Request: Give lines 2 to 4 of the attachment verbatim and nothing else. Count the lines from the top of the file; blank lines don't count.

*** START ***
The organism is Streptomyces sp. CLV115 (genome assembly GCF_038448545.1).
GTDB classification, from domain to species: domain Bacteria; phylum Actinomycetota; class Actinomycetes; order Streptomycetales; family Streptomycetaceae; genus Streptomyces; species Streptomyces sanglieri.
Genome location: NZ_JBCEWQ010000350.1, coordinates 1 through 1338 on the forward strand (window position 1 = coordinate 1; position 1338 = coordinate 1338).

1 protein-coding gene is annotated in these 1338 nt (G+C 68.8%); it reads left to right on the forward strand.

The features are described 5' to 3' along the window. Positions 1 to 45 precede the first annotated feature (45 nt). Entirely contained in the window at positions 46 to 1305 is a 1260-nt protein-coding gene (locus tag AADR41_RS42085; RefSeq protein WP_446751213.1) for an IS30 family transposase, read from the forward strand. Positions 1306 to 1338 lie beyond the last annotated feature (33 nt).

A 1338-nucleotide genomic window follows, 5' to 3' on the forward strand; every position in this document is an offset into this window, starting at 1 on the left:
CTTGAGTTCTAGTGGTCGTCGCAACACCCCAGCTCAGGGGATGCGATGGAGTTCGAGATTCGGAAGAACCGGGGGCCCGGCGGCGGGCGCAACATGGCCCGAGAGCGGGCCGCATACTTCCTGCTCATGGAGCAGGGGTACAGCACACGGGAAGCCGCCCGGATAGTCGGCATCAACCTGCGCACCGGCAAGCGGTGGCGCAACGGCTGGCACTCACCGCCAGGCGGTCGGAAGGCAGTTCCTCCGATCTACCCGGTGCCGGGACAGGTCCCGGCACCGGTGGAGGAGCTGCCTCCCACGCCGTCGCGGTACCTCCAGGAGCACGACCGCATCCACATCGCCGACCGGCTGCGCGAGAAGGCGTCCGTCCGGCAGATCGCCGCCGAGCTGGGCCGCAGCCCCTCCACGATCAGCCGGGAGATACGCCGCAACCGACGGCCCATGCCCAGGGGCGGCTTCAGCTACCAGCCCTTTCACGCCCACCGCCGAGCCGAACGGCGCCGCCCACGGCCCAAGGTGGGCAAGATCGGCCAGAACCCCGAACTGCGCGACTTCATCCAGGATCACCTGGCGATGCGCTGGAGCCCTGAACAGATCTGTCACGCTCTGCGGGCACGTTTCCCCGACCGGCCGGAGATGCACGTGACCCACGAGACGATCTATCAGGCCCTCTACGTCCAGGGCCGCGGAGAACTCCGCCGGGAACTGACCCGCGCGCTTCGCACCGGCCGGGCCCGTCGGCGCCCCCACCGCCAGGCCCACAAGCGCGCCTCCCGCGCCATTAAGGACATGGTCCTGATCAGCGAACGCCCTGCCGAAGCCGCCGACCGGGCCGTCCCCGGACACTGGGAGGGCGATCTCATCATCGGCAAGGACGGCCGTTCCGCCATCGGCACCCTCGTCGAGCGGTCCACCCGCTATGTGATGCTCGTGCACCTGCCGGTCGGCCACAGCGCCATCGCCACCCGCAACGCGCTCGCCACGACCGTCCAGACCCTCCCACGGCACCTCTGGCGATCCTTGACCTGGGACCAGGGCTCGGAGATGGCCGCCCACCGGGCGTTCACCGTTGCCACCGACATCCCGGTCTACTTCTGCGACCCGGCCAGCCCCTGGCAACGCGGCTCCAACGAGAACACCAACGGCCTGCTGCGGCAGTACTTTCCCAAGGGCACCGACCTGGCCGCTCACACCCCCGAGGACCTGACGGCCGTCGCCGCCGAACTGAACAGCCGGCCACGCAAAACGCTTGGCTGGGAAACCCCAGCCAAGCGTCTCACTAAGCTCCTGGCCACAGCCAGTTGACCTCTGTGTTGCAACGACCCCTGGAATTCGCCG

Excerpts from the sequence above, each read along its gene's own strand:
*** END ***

GTDB classification, from domain to species: domain Bacteria; phylum Actinomycetota; class Actinomycetes; order Streptomycetales; family Streptomycetaceae; genus Streptomyces; species Streptomyces sanglieri.
Genome location: NZ_JBCEWQ010000350.1, coordinates 1 through 1338 on the forward strand (window position 1 = coordinate 1; position 1338 = coordinate 1338).

1 protein-coding gene is annotated in these 1338 nt (G+C 68.8%); it reads left to right on the forward strand.